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SU,qDAYt A~ICAN TOBACCO COMPANY LUCKY STRIKE THE JACK BENNY PROGRAM OCTOBER 2~ 1951 CBS PROGRAM #7 REVISED SCRIPT 4:00 - 4:30 PM PST ~1~0'1 0181359
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THE, JACK BENI~I PROGP~M SUNDAY, OCTOBER 28, 1951 OPENING C0~ERC IAL SHAR~TT: T}~ JACK BENNY PROGRAM -- pPesented by LUCKY STNIE3~.I ~,~%/~TIN : And now, youl, attention, please ... SOUND: (TAPE BEOORDING pLAYED BAOE~ARDS)(5 SECOND ~m, RSION WITH COMPLETE CV9 OFF) SHARBUTT: Words ... pl, omlses ... dou$1e talk ... phl,ases that add up to nothing. Yes, cigarette claims clutter the air~aveD. But how many facts do you hesr. Mighty fewJ But now, this smoke screen of double talk is swept away by facts - for the first time in cigarette hlsto~.~.I SHARBUTT : A month after month continuin~ quality comparison ... based on tests ce~tlfied to be Impartial, fair and identical -- proves by a wlde mar~ Lucky Strike is the best made of the five p~incipal brands of cigarettes~ MARTIN: That's a fact ... a fact verified by Foster D. Snell, Inc. lending laboratory consultants of New York City. They report : SIOXRBUTT: "In our opinion, the properties measured are all important factors affecting the taste of cigarette smoke. We conclude that Lucky Strdke is the best made of the five major brands." MARTIN: Yes, friends, Luckles are made better -- so round, sO firm, SO fully packed, so free and easy on the draw -- ~rlth no ~nnoying loose ends . .. a big reason why Luckies taste botterl TK A~HOI 0181360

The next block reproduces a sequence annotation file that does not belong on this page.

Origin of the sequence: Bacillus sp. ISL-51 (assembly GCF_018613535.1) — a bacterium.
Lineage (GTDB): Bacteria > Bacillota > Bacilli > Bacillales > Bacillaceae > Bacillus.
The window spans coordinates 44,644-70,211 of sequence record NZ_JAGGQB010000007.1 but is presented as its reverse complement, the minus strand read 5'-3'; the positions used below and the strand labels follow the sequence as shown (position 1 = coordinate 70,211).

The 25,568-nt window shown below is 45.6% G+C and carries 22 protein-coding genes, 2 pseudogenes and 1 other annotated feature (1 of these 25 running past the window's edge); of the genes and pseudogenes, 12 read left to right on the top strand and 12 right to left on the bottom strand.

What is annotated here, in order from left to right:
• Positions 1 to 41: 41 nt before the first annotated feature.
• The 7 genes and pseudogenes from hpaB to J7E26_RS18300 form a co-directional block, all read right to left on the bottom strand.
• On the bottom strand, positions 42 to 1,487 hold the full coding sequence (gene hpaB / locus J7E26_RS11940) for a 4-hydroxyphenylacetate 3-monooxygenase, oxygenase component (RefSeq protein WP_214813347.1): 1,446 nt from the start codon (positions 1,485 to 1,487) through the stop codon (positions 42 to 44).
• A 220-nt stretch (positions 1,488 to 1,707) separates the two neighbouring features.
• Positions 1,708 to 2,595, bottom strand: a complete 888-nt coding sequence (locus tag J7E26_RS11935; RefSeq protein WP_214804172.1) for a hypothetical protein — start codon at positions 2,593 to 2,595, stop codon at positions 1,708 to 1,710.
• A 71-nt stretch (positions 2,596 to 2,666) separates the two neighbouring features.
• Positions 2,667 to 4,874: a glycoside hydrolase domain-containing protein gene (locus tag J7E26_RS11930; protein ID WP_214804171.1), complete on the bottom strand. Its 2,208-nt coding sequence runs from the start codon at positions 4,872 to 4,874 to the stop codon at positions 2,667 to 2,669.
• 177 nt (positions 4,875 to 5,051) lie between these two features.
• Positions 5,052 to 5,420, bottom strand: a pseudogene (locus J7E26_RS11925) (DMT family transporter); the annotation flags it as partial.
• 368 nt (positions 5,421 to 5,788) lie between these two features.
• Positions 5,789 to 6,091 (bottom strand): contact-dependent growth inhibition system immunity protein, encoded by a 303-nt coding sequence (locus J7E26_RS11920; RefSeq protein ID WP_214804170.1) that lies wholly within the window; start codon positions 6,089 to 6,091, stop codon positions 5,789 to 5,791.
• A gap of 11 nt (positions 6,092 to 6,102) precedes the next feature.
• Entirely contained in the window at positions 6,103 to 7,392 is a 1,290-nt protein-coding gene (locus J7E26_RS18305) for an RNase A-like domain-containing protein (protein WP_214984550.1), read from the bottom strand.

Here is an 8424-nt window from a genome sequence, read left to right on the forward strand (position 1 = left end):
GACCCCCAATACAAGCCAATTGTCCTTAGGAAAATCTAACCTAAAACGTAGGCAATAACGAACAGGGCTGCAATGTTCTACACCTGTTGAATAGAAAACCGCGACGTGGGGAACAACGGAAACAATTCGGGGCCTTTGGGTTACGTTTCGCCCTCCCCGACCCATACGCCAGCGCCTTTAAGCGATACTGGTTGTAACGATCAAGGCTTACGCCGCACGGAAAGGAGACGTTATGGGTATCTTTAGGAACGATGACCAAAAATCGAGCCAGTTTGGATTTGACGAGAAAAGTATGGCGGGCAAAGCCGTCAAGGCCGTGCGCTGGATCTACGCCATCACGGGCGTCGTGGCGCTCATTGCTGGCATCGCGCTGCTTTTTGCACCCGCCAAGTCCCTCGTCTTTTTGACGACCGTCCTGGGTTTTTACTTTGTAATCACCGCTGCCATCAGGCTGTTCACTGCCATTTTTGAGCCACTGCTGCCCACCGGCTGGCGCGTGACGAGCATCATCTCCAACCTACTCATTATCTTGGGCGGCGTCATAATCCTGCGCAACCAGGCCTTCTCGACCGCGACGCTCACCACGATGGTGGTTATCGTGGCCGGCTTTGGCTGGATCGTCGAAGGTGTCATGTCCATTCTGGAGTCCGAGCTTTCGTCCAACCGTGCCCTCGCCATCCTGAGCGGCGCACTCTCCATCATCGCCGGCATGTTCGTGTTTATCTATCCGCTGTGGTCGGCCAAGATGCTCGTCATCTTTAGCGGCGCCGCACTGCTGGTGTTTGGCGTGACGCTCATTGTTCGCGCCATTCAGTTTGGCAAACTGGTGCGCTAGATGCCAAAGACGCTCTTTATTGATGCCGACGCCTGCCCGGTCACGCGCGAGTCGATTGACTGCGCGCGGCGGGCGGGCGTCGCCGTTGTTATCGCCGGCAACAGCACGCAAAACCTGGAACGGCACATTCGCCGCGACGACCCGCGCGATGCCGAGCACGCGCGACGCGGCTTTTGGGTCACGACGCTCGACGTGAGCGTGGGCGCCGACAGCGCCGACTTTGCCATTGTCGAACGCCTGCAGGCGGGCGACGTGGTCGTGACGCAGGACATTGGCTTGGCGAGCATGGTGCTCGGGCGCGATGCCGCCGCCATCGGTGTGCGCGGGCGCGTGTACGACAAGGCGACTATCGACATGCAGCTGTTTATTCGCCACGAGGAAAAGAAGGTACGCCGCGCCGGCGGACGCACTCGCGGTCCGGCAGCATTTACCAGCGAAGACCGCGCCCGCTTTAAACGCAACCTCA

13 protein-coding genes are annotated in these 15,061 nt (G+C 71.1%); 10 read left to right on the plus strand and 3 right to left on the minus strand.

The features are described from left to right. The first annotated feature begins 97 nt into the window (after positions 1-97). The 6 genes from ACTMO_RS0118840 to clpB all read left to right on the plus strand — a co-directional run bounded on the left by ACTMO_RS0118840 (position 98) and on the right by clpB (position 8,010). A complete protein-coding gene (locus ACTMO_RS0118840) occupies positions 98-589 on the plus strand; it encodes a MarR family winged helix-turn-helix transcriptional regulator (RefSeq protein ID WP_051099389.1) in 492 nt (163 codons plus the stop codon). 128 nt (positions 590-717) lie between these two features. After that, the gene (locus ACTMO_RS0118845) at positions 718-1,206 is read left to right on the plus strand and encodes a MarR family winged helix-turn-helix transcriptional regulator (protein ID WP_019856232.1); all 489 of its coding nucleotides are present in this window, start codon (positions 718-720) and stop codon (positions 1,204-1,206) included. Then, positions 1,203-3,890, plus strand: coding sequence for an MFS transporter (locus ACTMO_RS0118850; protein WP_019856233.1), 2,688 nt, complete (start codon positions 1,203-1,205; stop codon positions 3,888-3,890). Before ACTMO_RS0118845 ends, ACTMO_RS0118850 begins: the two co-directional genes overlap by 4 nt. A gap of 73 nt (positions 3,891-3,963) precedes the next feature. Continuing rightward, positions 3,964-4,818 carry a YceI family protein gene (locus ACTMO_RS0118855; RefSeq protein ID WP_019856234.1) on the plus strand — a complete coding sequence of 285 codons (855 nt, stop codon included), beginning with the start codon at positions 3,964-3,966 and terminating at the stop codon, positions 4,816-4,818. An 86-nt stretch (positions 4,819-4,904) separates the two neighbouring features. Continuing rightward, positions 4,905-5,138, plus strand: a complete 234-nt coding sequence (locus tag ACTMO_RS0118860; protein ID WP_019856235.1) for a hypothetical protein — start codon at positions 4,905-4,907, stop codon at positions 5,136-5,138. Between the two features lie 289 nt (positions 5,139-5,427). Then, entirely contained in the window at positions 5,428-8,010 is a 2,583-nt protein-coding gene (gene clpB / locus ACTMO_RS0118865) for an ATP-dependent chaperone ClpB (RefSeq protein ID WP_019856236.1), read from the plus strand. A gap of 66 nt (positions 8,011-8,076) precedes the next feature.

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TI~ JACK B~NY PF, OGI~,I OP~ING CO~,~RCIAI, ~CONTID) SHARBUTT: But never forget -- to get better taste you must start vi~h fine tobacco, 8rid LS/MFT -- Luck~ Strike means fine tobBc¢o. The~eTs no 8~bstitute fo~ fine tobacco -- don~t let ~jb~ tell you dlffe~ent; ~tRTIN: .... And don.t be misled by the smoke screen of clgarette claims. Choose your olo~arette on facts. Smoke the clga~ette that tops the five prJnclpal brands for qusllty° ~ Enjoy fine, mild, 6ood tasting tobacco in the ~Igarette thatqs made better -- the cigarette that TABTE$ BETTER - Luck~ Strike. Try a carton today: OROH: (FJLL VAMP) CHORUS: Be Happy -- Go Lucky Go Lucky Strike today.~ (LONG CLOSE) TK A]-~01 0181361